The decision to hold the referendum was supported by a clear majority in both the House of Commons and the House of Lords. On 23 June 2016 the British people voted to leave the European Union. The referendum was the largest democratic mandate in UK political history. In the 2017 General Election more than 85% of people voted for parties committed to respecting that result.
There must be no attempts to remain inside the European Union, no attempts to rejoin it through the back door, and no second referendum. The country voted to leave the European Union, and it is the duty of the Government to make sure we do just that. Rather than second guess the British people’s decision to leave the European Union, the challenge now is to make a success of it - not just for those who voted leave but for every citizen of the United Kingdom, bringing together everyone in a balanced approach which respects the decision to leave the political structure of the EU but builds a strong relationship between Britain and the EU as neighbours, allies and partners.
Parliament passed an Act of Parliament with a clear majority giving the Prime Minister the power to trigger Article 50, which she did on 29 March in a letter to the President of the European Council, Donald Tusk. As a matter of firm policy, our notification will not be withdrawn - for the simple reason that people voted to leave, and the Government is determined to see through that instruction.
Both Houses of Parliament will have the opportunity to vote on the final agreement reached with the EU before it is concluded. This will be a meaningful vote which will give MPs the choice to either accept the final agreement or leave the EU with no agreement.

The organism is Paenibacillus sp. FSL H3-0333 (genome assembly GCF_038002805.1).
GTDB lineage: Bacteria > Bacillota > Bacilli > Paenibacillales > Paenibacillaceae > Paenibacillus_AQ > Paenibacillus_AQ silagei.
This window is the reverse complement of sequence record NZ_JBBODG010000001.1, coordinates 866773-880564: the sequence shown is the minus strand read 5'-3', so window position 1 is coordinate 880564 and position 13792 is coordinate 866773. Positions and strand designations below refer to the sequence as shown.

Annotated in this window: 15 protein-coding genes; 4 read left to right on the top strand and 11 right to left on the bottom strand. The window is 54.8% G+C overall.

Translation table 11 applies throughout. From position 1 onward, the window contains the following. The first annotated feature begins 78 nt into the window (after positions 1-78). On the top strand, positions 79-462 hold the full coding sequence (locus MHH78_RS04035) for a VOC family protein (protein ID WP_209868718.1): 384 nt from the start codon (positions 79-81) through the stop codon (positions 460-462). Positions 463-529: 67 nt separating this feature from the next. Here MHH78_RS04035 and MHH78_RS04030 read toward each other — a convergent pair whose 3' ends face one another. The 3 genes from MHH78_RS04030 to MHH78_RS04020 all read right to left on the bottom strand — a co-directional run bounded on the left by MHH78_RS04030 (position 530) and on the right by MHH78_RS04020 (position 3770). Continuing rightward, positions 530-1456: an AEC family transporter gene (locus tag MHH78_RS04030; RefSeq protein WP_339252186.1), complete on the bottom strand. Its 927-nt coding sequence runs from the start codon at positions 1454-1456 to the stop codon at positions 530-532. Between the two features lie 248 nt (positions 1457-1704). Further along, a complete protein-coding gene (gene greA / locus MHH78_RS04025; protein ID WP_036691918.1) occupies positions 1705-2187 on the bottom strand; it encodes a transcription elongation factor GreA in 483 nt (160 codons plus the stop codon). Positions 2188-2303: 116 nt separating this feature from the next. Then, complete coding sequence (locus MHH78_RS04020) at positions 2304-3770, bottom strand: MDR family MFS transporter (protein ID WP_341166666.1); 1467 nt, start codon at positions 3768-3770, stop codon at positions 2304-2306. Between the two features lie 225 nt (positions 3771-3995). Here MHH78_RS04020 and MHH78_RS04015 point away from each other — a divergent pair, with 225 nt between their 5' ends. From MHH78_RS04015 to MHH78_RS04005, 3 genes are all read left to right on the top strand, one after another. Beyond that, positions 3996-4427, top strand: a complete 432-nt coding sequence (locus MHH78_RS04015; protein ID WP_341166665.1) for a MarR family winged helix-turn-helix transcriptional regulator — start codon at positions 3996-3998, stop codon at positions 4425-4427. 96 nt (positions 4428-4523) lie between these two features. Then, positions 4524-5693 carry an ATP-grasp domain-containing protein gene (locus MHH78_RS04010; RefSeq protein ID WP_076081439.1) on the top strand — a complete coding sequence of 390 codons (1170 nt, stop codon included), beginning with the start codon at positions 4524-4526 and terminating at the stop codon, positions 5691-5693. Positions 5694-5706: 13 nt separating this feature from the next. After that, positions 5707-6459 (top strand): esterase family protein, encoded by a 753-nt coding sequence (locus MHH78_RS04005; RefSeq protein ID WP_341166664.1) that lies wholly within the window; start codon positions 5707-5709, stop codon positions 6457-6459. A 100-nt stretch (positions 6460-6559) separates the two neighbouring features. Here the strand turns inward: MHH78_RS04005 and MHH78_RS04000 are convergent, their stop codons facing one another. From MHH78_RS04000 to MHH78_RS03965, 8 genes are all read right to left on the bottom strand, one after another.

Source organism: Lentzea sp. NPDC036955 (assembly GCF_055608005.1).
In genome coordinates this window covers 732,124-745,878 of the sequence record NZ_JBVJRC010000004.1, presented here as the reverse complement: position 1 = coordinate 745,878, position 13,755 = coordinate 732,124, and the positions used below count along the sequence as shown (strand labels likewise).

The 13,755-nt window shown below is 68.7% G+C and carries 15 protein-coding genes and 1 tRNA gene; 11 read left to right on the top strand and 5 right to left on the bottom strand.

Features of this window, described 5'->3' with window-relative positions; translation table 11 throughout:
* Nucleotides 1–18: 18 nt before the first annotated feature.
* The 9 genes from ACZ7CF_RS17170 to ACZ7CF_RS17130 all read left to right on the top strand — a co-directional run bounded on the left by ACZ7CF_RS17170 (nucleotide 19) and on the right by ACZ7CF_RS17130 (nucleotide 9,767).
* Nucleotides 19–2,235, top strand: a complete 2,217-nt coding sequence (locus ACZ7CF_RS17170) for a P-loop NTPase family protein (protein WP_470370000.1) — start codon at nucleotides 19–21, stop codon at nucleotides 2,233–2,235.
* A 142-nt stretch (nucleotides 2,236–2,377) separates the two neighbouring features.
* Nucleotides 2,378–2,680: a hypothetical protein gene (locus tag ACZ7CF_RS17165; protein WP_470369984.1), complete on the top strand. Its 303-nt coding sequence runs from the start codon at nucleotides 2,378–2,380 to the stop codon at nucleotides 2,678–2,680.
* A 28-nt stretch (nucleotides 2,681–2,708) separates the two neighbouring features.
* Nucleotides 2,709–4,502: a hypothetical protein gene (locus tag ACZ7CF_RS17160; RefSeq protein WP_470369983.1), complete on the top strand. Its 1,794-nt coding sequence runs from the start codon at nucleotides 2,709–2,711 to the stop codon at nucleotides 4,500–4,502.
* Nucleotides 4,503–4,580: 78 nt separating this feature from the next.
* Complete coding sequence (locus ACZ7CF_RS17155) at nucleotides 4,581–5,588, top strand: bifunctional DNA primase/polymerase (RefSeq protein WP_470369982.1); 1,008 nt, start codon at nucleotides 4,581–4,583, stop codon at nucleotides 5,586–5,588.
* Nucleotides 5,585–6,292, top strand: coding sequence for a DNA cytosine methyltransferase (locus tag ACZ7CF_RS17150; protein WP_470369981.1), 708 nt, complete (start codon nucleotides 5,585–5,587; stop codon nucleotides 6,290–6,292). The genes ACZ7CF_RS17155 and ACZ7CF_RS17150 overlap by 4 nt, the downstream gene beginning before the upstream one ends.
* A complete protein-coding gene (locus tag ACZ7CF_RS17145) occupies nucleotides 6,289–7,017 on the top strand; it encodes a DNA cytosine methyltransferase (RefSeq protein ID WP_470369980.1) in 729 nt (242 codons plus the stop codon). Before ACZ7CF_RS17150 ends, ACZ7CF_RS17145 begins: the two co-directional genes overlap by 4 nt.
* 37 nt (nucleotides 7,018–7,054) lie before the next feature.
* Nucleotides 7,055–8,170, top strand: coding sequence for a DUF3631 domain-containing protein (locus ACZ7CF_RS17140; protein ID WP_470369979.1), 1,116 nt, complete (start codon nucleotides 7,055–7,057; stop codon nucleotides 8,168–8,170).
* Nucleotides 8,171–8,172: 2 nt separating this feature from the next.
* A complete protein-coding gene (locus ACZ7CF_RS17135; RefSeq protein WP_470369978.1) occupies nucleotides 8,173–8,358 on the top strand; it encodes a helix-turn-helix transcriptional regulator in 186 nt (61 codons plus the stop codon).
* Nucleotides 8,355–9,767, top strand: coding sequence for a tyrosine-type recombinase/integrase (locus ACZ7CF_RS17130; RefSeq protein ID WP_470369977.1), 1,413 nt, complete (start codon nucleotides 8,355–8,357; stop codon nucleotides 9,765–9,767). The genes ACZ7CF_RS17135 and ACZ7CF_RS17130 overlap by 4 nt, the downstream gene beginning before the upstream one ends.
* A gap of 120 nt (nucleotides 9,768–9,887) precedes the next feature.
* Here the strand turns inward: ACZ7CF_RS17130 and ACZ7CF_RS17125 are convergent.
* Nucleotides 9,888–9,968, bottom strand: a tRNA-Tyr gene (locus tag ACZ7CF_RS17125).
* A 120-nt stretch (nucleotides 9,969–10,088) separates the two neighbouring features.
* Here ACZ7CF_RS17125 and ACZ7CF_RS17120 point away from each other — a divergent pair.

The people of the United Kingdom voted to leave the European Union, but we are not leaving Europe. We want a deep and special partnership with the EU. We aim to get the right deal abroad and the right deal for people here at home. We will deliver a country that is stronger, fairer, more united and more outward-looking than ever before.
Department for Exiting the European Union
Tuesday, 26 September 2017
|Daily Mail 1930s|
As most of you know, my parents, Hans and Suzanne Flatauer were German Jewish refugees - my mother came from Berlin, my father from Hanover. They met at an international Jewish conference. This was in the early 1930s, when many predicted, correctly, that Hitler's rise to power would mean persecution in some form. Although those who'd read Mein Kampf could deduce what form this was going to take; a lot of people felt equally that the German population would see through Hitler and his thuggish rhetoric, and vote his party out.
As restrictions on the lives of Jewish citizens began, including their right to education (my mother had to leave Berlin University), and attacks on individual Jews went unpunished, they decided it was time to leave. My mother's family, Lotte and Richard Mannheim came with her and settled in Hendon, north London. My father's parents Raphael and Alma Flatauer, affluent, highly intellectual Orthodox Jews, but maybe not so worldly-wise, decided to stay. They subsequently perished in one of the camps - part of Hitler's deadly 'Final Solution'.
In their absence, my parents' German nationality was taken away, as happened to all who fled Nazi persecution. They never went back, and I was born in the UK, grew up here, suffering racial taunting from time to time ~ age 7, I remember asking my mother why a kid in my class had called me 'a dirty Jew' when I had a bath every night. I was though, to all intents and purposes, a British citizen. I had a British passport, then in time, an EU one. And so my 'story' might have run its course - until June last year, when this country voted to leave the EU.
|Me as a student in the 1960s|
My parents were stripped of their German citizenship. Soon, I will be stripped of my EU citizenship. As it currently stands, I and my descendants will no longer be able to start a business, work, live, or study freely abroad without restrictions. Once again, other people have removed at a stroke my 'identity' in the name of 'getting back control' and all the lies we have been spoon-fed by the right wing individuals who poured millions into the Brexit campaign.